Become A Butler of the Future for Your Customers: Bridge the Gap Between Digital and Physical Experiences

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Become A Butler of the Future for Your Customers:
Bridge the Gap Between Digital and Physical Experiences

February 27, 2015

Recently, being the creative I am, I decided to tackle a do-it-yourself night table project (the result of that project is a whole different story and doesn’t end on the happiest note). On my way into Home Depot, I noticed a new addition to their front entrance – a pick up location for online orders. How convenient! This new area enables you to wrangle your children or dog in one hand and purchase new hardware for your entire kitchen using an online app in the other. Isn’t that perfect?

Had I known about this new way to shop at Home Depot, I could have quickly picked up my items and made up the time I already wasted pacing up and down the same two aisles at Target trying to find quinoa (I didn’t even know what quinoa was at first, but was told that it’s the only grain/non-grain I should eat right now) without a sales associate in sight.  While searching the shelves, an internal flood of questions began . . . Is it in the grain section? But wait, it’s not really a grain. Is it in a special section? Maybe organic foods? Is it even organic?!

Daily, we encounter hundreds of questions with decisions to make in seconds, and needing to physically go into a store and actually focus on those tasks is getting increasingly difficult. I could surf for information online at home; but, what good does that do me if I will still need to put forth the effort locating items when I arrive at the store? Thankfully, the gap between our physical and digital experiences is getting smaller each day.

Consider the Target scenario I described previously. I learned that Target actually has an app I can access on my phone that allows me to search my exact store location.  The app will guide me to the correct aisle where my items are located and indicate if the items are in stock.  The app has proven to be a real timesaver on my last few trips. And, to top it off, I can scan barcodes directly to my phone for a couple extra discounts with Target’s Cartwheel app.  (I’m all about the discount, so count me in.)

It is the responsibility of our industry to be one step ahead of the decisions customers need to make so they don’t have to think about it. When this is done correctly, a customer’s experience is fluid from mobile device to the moment the product enters their hands.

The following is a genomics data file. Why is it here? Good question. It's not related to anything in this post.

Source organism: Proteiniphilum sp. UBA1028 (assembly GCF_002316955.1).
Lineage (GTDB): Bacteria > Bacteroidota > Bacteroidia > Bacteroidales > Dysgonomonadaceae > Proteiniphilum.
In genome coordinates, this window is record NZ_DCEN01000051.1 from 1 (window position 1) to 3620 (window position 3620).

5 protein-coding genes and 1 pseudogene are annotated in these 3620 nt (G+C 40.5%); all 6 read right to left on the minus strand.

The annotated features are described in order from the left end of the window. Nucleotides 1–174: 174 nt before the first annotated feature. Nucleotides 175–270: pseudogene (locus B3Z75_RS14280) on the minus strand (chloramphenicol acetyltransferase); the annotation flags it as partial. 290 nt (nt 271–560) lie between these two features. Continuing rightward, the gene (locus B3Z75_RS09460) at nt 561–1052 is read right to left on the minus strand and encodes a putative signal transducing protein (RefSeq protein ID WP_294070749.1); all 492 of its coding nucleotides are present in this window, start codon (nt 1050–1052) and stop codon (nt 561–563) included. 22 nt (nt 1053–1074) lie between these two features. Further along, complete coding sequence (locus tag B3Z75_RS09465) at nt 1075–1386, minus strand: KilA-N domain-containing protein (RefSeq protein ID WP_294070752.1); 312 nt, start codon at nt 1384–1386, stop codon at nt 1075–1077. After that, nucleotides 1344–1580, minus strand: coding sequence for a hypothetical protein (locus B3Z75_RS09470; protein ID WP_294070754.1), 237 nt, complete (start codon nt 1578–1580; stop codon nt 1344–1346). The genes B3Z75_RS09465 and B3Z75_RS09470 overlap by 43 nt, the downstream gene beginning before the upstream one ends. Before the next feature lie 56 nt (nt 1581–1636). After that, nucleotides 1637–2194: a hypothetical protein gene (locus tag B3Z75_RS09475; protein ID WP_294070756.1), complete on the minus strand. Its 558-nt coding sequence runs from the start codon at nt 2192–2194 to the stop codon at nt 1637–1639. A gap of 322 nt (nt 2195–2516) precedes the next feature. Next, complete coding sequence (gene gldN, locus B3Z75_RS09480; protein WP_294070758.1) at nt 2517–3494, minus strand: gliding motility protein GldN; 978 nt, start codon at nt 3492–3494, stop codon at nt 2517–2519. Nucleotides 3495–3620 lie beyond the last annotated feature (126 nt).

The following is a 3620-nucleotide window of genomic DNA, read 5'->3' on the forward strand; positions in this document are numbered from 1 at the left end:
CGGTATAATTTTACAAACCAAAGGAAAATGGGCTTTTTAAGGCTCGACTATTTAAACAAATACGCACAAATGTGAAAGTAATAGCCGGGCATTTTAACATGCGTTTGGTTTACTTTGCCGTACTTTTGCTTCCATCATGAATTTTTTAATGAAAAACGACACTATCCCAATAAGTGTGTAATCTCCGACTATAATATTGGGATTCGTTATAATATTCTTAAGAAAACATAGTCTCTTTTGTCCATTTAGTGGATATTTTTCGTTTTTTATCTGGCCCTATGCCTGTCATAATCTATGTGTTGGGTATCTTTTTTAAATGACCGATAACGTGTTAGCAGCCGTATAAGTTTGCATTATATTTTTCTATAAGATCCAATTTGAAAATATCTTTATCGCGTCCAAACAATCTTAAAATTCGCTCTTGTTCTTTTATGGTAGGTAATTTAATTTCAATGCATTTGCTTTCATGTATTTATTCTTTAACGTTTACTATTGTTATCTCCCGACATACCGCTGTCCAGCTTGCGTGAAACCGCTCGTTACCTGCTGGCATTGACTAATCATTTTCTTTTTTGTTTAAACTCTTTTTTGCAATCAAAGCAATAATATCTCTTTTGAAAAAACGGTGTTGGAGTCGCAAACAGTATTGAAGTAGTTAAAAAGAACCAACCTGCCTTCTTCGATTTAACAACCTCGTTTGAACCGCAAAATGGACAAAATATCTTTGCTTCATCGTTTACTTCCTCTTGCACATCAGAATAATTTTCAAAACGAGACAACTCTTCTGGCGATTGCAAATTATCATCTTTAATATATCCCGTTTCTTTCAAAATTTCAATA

What if you were able to pick out a couple of dresses online, and the physical store location had them waiting at a dressing room for you to try on with your name and everything ready to go?  That type of forward thinking would allow you to try on a dinner date dress before your movie at 6 pm. What does this create? A loyal shopper who now has more time to, inevitably, shop and talk to others about this convenience and their purchases.

As we work with clients, we think about not only creating an app or going responsive, but also about how the user is going to use these devices and apps and how will it enable integration from their digital experience to their physical experience.

The question many of our clients have is “Does my business need this kind of crossing realm experience?” Absolutely. I can’t envision a business situation where integrating digital and physical experiences wouldn’t enhance the customer experience. Our businesses are becoming more and more dependent on social media, technology, and devices; and, whether the uses are for communicating internally or getting a product in the consumer’s hands, the more we bridge the gap, the easier we can communicate and turn ourselves into the butlers of the future.

When you go to a hotel that has the car ready based on your itinerary, the room set just the way you like it, the bed turned down for you, breakfast choices based on your preferences, and your checkout process pre-scheduled, it creates an unforgettable and most definitely repeatable experience. Imagine taking your business to that next level. What kind of relationships could that create between you and your clients?

The biggest mistake I see is the perception that going mobile or making an app is bridging that gap. It must be meaningful to your users. Look at the fitness industry and the number of fitness apps out there right now. You can track your fitness in multiple ways, but who is the butler in this industry right now? Fitbit.  If we look at Fitbit, it interacts with us. It buzzes me when I’ve been idle too long. It syncs with my phone, and I can see how my friends are doing. We can compete, socialize, and encourage each other. It’s become something we are exchanging in everyday conversation and something I can’t be without. That is the power of bridging the gap from digital to physical experiences; and, we are so darn satisfied with Fitbit – the best butlers in the fitness industries – we don’t even realize the dependencies we have to now these devices – as it should be.

Our businesses are becoming more and more dependent on social media, technology, and devices; and, whether the uses are for communicating internally or getting a product in the consumer’s hands, the more we bridge the gap, the easier we can communicate and turn ourselves into the butlers of the future.
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